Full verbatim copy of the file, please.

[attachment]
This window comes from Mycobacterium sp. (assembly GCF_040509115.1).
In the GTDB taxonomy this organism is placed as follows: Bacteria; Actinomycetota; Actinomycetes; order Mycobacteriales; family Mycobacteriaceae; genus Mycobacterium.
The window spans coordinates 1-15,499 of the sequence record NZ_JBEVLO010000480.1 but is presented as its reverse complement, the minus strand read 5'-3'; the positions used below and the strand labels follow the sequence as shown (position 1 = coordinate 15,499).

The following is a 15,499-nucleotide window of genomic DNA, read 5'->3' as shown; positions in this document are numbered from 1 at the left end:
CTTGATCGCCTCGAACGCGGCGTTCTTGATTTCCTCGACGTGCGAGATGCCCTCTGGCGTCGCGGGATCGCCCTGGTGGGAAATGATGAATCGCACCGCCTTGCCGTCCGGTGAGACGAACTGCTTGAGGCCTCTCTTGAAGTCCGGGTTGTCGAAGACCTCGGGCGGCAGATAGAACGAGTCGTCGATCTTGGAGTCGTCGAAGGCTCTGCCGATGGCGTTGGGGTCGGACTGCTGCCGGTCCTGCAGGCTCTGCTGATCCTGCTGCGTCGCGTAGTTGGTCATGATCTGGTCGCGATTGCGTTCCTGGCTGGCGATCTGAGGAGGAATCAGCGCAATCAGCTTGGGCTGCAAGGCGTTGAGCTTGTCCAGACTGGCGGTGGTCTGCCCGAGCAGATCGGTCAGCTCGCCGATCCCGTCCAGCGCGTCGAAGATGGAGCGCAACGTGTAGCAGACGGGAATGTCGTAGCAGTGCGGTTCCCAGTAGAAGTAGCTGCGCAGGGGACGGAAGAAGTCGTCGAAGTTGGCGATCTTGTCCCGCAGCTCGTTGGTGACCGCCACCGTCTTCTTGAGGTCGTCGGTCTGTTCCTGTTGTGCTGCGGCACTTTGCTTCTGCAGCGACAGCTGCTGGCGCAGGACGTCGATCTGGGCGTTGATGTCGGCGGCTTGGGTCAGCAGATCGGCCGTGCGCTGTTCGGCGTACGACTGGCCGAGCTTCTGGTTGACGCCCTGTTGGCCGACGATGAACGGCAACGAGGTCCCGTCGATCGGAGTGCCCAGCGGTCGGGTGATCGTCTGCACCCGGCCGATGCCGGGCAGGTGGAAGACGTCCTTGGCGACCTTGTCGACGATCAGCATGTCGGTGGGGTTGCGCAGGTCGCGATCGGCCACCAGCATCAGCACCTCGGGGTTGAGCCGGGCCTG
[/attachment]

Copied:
This window comes from Mycobacterium sp. (assembly GCF_040509115.1).
In the GTDB taxonomy this organism is placed as follows: Bacteria; Actinomycetota; Actinomycetes; order Mycobacteriales; family Mycobacteriaceae; genus Mycobacterium.
The window spans coordinates 1-15,499 of the sequence record NZ_JBEVLO010000480.1 but is presented as its reverse complement, the minus strand read 5'-3'; the positions used below and the strand labels follow the sequence as shown (position 1 = coordinate 15,499).

The following is a 15,499-nucleotide window of genomic DNA, read 5'->3' as shown; positions in this document are numbered from 1 at the left end:
CTTGATCGCCTCGAACGCGGCGTTCTTGATTTCCTCGACGTGCGAGATGCCCTCTGGCGTCGCGGGATCGCCCTGGTGGGAAATGATGAATCGCACCGCCTTGCCGTCCGGTGAGACGAACTGCTTGAGGCCTCTCTTGAAGTCCGGGTTGTCGAAGACCTCGGGCGGCAGATAGAACGAGTCGTCGATCTTGGAGTCGTCGAAGGCTCTGCCGATGGCGTTGGGGTCGGACTGCTGCCGGTCCTGCAGGCTCTGCTGATCCTGCTGCGTCGCGTAGTTGGTCATGATCTGGTCGCGATTGCGTTCCTGGCTGGCGATCTGAGGAGGAATCAGCGCAATCAGCTTGGGCTGCAAGGCGTTGAGCTTGTCCAGACTGGCGGTGGTCTGCCCGAGCAGATCGGTCAGCTCGCCGATCCCGTCCAGCGCGTCGAAGATGGAGCGCAACGTGTAGCAGACGGGAATGTCGTAGCAGTGCGGTTCCCAGTAGAAGTAGCTGCGCAGGGGACGGAAGAAGTCGTCGAAGTTGGCGATCTTGTCCCGCAGCTCGTTGGTGACCGCCACCGTCTTCTTGAGGTCGTCGGTCTGTTCCTGTTGTGCTGCGGCACTTTGCTTCTGCAGCGACAGCTGCTGGCGCAGGACGTCGATCTGGGCGTTGATGTCGGCGGCTTGGGTCAGCAGATCGGCCGTGCGCTGTTCGGCGTACGACTGGCCGAGCTTCTGGTTGACGCCCTGTTGGCCGACGATGAACGGCAACGAGGTCCCGTCGATCGGAGTGCCCAGCGGTCGGGTGATCGTCTGCACCCGGCCGATGCCGGGCAGGTGGAAGACGTCCTTGGCGACCTTGTCGACGATCAGCATGTCGGTGGGGTTGCGCAGGTCGCGATCGGCCACCAGCATCAGCACCTCGGGGTTGAGCCGGGCCTG